Soon dry Republicans fed up with the futility of enforcement, Hoover’s temporizing, and a nearly unintelligible platform plank that Walter Lippmann called “a smoke screen of dry slogans” also began to list toward the wet side. The party’s new recruits to the cause of Repeal ranged from the teetotaling John D. Rockefeller Jr., whose June 6, 1932, abandonment of the drys was one of the year’s biggest news stories, to former representative M. Alfred Michaelson, who had apparently reformed his politics to match his tastes in the years since officials in Florida had apprehended his soggy luggage. Word of Rockefeller’s conversion—motivated, he said, by the “colossal scale” of criminal activity—elicited dry reactions ranging from thrashing anger to excruciating bathos (former representative W. D. “Earnest Willie” Upshaw begged him not to help “DuPont and Raskob destroy the eighteenth amendment that was wrapped in your good mother’s prayers ”). But Rockefeller was followed into the Repeal camp by Alfred P. Sloan of General Motors and tire manufacturer Harvey Firestone. By the end of the campaign, Republicans desperate for anything that might secure their election in the face of the coming Democratic tide clambered to the side of Repeal, among them the senator whose name was attached to the most vengeful of Prohibition laws, Wesley Jones of Washington.

Except that very few mainstream Republicans, and quite a few Democrats as well, actually said they were supporting Repeal. Continuing the chronic chorus of euphemism that had so long afflicted the debate, they said they supported “submission ” of a Repeal amendment to the states. It was the same dodge, employing exactly the same weasel word, that drys had used when the Eighteenth Amendment was pending: they weren’t imposing their will, just giving the people, through their state legislatures, the chance to decide. Back then it was the way a politician could be dry without being dry; now it was the way some of the same politicians, and many others, could be wet without being wet.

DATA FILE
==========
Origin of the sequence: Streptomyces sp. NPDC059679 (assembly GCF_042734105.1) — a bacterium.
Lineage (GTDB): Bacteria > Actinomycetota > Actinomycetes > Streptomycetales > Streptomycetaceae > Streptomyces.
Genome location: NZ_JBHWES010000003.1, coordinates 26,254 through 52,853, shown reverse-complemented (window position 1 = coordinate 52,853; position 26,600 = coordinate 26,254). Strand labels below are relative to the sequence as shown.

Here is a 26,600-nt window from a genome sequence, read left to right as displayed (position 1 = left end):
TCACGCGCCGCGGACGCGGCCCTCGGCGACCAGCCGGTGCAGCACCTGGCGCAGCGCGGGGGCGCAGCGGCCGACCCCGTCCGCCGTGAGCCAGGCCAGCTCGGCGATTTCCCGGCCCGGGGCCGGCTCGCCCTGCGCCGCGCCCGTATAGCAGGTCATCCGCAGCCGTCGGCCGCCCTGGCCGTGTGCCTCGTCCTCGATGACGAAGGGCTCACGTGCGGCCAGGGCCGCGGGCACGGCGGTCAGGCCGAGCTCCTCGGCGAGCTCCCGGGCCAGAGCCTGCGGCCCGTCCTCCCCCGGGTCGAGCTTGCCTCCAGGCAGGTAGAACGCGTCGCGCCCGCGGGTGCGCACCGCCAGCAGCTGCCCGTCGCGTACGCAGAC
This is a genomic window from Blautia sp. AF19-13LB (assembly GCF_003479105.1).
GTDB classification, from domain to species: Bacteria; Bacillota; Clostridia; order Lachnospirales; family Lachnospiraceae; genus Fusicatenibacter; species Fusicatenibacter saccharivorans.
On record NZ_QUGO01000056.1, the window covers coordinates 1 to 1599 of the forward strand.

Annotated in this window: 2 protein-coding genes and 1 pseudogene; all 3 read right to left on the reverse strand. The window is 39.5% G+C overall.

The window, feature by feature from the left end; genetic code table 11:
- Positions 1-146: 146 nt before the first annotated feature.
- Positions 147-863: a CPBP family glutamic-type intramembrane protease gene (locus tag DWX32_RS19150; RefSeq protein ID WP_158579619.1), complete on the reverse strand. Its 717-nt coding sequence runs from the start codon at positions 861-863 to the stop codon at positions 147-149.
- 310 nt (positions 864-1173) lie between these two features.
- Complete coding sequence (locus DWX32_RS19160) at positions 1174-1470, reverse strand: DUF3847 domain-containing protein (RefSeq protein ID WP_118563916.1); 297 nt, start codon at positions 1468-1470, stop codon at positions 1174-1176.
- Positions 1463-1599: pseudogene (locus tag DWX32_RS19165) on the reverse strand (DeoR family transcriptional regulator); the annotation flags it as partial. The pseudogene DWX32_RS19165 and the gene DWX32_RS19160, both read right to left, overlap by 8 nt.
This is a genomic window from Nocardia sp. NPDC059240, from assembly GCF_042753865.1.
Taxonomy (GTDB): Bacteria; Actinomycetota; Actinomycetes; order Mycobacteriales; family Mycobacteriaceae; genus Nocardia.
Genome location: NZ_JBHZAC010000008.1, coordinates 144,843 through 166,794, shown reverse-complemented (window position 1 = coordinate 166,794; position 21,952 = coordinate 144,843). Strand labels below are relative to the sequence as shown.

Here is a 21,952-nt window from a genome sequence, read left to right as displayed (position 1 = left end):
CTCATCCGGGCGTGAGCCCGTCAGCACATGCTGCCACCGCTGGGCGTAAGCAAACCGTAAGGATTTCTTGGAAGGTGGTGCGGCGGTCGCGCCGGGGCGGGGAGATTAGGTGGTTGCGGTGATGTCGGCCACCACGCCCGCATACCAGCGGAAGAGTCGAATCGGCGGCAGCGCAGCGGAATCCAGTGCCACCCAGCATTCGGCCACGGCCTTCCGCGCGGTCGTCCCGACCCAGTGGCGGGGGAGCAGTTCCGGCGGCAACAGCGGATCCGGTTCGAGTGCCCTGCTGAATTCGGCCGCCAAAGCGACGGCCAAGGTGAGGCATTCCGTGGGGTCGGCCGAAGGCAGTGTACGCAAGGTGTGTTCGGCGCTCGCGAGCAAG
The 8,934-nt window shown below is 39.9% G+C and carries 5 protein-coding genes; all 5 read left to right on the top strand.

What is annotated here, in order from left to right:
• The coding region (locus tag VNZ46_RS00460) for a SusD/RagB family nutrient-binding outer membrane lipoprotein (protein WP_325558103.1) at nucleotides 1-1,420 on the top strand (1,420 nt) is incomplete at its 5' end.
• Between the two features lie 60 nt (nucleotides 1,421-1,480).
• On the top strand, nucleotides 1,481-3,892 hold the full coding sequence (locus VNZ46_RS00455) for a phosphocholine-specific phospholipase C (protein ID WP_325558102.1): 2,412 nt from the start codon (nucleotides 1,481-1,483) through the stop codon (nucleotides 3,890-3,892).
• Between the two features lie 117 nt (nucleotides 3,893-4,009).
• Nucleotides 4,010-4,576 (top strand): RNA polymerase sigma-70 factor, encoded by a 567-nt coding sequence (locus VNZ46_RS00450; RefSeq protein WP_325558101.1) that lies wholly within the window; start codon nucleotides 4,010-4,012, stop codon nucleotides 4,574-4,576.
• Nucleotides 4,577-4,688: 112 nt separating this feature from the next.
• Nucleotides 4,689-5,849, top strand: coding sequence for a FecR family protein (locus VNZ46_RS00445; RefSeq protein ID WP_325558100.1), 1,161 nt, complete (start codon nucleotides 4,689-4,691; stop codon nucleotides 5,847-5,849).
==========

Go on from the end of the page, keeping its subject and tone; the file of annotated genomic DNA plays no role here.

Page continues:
Eight days before Roosevelt’s inevitable landslide victory and the expected repopulation of Congress with clear wet majorities, the board of management of the Century Association (including George W. Wickersham of the noncommittal Wickersham Commission) met in their Stanford White–designed clubhouse on West Forty-third Street in Manhattan and voted to appropriate five thousand dollars to the house committee for the purchase of wine. On Election Day an exultant Louis M. Martini tied down the cord to the steam whistle at his Napa Valley winery for fifteen loud and joyous minutes. And on December 28, 1932, the board of directors of Anheuser-Busch authorized fifteen thousand dollars for the purchase of a team of Clydesdales “for advertising purposes.”

THE TWENTY-FIRST AMENDMENT to the Constitution of the United States, which came up for debate in Congress in February 1933, was even more concise than the Eighteenth. The key words were the fifteen that opened it: “The eighteenth article of amendment to the Constitution of the United States is hereby repealed.” The remaining two clauses outlawed the transportation of intoxicating liquors into states that chose to forbid it and stipulated a ratification process requiring approval not by state legislatures but by state conventions called for this specific purpose. The latter idea was the contribution of a group of wets, led by New York attorney Joseph H. Choate Jr., who were mindful of the complications of legislative schedules and the continued domination of state legislatures by rural minorities.

On February 14 Morris Sheppard rose on the floor of the Senate and began a one-man filibuster. After eight and a half hours he gave up; senators waiting to vote had resolved to outlast him. The final tally was 63–23 in favor of the Repeal resolution. Of the twenty-two members who had voted for the Eighteenth Amendment sixteen years earlier and were still senators, seventeen voted to undo their earlier work. Two days later the House dispatched the measure after just forty minutes of debate, by a vote of 289–121.

On March 4, the day the new president took the oath of office and declared that the only thing America had to fear was fear itself, the Anti-Saloon League rented out one of the rooms in its hotel suite to out-of-towners who had come to Washington to celebrate the inauguration. The ASL thereby enriched its diminished treasury by two dollars.